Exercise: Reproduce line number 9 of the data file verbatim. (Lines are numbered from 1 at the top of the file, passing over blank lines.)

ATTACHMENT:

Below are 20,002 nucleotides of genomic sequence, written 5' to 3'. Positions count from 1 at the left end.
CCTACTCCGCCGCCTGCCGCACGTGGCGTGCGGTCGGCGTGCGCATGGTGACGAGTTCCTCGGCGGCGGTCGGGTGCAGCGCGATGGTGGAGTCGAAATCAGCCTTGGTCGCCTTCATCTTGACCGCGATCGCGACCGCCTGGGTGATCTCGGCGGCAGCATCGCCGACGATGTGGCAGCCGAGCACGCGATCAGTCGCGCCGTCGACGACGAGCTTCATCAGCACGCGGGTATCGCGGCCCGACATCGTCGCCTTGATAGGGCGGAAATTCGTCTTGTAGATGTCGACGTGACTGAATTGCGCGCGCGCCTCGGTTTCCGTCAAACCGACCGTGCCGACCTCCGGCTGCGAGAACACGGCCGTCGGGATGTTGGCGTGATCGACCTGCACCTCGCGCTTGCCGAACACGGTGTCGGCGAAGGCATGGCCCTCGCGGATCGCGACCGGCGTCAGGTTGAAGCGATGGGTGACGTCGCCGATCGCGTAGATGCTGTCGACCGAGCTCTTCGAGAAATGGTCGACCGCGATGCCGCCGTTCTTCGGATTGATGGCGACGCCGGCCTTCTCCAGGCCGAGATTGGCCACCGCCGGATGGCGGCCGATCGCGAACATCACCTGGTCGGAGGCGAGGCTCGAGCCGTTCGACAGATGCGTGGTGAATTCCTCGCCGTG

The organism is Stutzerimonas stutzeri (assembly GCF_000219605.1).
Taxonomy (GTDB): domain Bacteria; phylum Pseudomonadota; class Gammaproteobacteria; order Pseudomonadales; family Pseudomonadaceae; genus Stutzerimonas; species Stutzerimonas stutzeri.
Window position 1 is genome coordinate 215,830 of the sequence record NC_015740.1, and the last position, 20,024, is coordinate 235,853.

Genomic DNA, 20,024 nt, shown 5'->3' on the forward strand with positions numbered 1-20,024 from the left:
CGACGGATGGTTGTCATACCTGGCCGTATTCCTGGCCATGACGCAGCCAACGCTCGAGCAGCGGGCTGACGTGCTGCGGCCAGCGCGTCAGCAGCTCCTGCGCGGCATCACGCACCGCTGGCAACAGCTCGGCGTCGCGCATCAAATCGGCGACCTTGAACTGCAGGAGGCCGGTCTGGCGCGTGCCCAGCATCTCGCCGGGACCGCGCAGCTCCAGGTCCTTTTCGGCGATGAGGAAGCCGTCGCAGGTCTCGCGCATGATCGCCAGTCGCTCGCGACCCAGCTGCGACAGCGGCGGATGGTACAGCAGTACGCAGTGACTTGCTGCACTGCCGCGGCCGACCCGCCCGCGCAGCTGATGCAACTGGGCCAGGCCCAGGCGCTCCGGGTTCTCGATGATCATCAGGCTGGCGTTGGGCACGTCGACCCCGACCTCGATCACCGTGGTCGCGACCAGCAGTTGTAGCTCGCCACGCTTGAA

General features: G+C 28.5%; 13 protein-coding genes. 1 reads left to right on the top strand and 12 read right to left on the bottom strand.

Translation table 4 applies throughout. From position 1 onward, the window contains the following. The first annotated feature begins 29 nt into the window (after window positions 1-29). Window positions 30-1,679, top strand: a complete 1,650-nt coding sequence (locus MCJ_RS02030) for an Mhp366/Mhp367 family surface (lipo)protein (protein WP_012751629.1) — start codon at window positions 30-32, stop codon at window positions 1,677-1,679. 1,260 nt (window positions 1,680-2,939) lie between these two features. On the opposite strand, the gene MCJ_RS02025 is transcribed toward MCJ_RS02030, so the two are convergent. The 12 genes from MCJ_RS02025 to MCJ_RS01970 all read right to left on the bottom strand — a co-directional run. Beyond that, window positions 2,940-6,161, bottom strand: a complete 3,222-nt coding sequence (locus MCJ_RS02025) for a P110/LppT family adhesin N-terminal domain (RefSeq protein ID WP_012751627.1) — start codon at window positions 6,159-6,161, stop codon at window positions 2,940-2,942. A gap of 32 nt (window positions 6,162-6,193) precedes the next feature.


Translation table 4 applies throughout. From position 1 onward, the window contains the following. The first annotated feature begins 29 nt into the window (after window positions 1-29). Window positions 30-1,679, top strand: a complete 1,650-nt coding sequence (locus MCJ_RS02030) for an Mhp366/Mhp367 family surface (lipo)protein (protein WP_012751629.1) — start codon at window positions 30-32, stop codon at window positions 1,677-1,679. 1,260 nt (window positions 1,680-2,939) lie between these two features. On the opposite strand, the gene MCJ_RS02025 is transcribed toward MCJ_RS02030, so the two are convergent. The 12 genes from MCJ_RS02025 to MCJ_RS01970 all read right to left on the bottom strand — a co-directional run. Beyond that, window positions 2,940-6,161, bottom strand: a complete 3,222-nt coding sequence (locus MCJ_RS02025) for a P110/LppT family adhesin N-terminal domain (RefSeq protein ID WP_012751627.1) — start codon at window positions 6,159-6,161, stop codon at window positions 2,940-2,942. A gap of 32 nt (window positions 6,162-6,193) precedes the next feature.